Schools of choice, also known as charter schools, bring out fierce debate among parents, teachers, legislators and administrators — a whole slew of people.
Studies of these K12 schools have shown great successes but also many mixed results.
According to Paul Hill’s new book, the debates often fail to address what it takes to make charter schools succeed. It’s not enough, he says, to plant charter schools; they need nurturing from a complex group of supports.
Hill, John and Marguerite Corbally Professor of Education, directs the Center on Reinventing Public Education at UW Bothell, and he has written Learning as We Go: Why School Choice is Worth the Wait. The book was published in February by the Hoover Institution Press.
The son of a chemist, Hill is interested in causation. “I’d been uncomfortable with the research on schools of choice because it didn’t pay enough attention to the connections that have to be made for them to work,” he says.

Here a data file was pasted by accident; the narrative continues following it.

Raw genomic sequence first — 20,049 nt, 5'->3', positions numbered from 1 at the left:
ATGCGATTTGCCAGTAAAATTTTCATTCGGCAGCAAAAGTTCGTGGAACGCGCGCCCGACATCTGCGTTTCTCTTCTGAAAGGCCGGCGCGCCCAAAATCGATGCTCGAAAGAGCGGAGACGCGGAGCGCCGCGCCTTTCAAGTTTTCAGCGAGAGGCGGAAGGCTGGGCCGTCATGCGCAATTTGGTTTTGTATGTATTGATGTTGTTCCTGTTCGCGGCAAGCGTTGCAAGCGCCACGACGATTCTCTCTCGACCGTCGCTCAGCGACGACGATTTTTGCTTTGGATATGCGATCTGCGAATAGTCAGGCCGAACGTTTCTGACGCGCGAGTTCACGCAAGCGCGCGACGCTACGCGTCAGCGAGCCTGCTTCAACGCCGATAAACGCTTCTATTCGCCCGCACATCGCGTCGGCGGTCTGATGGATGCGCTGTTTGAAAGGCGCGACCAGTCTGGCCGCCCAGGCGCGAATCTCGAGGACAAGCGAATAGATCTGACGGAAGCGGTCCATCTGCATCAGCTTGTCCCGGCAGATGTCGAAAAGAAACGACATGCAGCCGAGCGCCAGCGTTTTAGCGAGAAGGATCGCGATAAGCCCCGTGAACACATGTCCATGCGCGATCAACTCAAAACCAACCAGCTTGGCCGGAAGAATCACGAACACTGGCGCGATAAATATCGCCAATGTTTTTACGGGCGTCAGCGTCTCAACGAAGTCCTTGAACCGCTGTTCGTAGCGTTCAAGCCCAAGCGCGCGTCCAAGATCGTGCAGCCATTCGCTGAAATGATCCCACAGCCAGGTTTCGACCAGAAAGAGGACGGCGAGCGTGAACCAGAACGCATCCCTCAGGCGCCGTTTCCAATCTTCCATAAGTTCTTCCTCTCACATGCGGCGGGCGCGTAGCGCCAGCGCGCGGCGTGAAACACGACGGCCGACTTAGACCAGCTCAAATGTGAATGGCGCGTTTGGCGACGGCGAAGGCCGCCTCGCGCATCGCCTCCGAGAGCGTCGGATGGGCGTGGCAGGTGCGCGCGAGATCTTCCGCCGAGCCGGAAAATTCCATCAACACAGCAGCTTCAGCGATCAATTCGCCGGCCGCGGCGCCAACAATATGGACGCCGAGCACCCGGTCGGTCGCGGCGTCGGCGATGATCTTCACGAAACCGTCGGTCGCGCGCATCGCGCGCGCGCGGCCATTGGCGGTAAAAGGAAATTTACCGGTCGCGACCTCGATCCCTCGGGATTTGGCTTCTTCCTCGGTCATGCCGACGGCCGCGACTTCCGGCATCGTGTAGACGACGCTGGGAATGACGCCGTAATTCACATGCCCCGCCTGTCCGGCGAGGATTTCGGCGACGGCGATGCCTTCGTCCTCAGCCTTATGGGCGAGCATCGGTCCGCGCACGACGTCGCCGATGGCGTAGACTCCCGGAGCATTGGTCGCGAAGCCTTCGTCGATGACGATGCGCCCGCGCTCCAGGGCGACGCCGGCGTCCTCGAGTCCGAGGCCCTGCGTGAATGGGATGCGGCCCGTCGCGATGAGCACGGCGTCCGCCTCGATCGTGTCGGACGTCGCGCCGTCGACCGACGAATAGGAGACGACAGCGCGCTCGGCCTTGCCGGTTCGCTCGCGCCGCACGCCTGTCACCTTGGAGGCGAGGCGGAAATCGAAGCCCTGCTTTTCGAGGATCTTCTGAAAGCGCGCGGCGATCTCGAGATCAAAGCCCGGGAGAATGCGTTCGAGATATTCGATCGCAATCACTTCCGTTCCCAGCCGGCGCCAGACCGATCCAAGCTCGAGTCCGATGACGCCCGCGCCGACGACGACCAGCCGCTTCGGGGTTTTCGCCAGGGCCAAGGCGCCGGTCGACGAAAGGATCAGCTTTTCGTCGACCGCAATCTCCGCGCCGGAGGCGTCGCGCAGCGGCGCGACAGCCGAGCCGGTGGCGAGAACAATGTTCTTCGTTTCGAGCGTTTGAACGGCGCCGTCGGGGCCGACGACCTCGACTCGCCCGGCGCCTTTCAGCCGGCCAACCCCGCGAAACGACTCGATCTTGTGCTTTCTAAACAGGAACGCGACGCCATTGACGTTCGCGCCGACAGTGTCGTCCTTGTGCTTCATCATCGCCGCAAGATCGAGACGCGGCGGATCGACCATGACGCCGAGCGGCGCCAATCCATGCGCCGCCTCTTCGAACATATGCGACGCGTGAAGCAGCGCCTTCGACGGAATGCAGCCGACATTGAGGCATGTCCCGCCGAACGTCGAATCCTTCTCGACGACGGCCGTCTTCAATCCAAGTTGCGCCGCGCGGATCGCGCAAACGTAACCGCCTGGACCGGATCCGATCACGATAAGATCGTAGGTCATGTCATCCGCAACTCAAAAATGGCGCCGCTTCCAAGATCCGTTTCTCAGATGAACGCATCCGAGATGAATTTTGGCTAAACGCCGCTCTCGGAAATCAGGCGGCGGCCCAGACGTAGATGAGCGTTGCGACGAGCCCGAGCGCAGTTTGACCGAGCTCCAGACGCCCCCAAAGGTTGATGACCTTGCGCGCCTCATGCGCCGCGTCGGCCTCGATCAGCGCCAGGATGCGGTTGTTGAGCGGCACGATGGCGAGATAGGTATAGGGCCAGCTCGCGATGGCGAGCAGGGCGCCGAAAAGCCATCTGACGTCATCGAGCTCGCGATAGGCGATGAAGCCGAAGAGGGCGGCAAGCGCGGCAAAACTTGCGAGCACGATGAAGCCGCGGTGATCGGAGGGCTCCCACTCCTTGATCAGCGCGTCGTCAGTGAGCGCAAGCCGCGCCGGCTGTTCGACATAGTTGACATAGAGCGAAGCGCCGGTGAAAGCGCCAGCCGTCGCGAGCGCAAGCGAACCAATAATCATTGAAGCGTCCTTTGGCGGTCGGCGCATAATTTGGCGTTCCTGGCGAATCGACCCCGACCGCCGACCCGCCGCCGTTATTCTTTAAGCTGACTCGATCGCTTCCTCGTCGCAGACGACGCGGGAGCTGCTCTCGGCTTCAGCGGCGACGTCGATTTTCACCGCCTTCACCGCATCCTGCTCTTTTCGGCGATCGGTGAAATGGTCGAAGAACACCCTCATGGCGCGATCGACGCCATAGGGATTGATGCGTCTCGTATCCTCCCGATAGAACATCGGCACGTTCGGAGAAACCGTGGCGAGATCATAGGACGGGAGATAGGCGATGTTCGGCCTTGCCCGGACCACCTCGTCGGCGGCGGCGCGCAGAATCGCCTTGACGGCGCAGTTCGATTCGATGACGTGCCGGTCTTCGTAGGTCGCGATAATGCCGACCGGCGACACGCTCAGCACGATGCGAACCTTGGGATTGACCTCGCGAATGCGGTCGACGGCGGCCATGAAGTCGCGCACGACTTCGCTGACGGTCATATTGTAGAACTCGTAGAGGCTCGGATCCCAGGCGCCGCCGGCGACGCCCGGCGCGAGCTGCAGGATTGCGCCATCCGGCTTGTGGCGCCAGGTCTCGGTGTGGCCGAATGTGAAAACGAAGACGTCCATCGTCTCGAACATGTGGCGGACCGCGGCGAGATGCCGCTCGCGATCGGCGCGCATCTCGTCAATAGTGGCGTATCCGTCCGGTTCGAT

Hill makes his points succinctly in this 130-page volume. He begins with the reasons he believes charter schools haven’t achieved broader appeal. First, political opposition. Second, rules and regulations that advantage incumbent teachers, administrators and interest groups. Third, an educational system built on entrenched rules. Fourth, time lags intrinsic to a system of choice.
The solutions, Hills says, include philanthropic investment and changes in public policy. Philanthropists could invest in new schools, local support, new ways of teaching and new career structures for teachers. Policymakers could eliminate financial advantages school districts have over charters and other schools of choice. They could do it, Hill says, by tying public funds to students.
Public officials could change policies and legal definitions so school districts could manage all of their schools according to performance. It would allow poor performers to die and new options to be born.
Supporters of charter schools and other schools of choice could accelerate improvement, Hill says, by expanding their agendas to include reform of state school finance.
Hill admits, however, in admitting he doesn’t know how long it will take to make “the virtuous cycle” really take hold. “But the results,” he says, “will come much earlier if the investments and policy changes . . . are made.”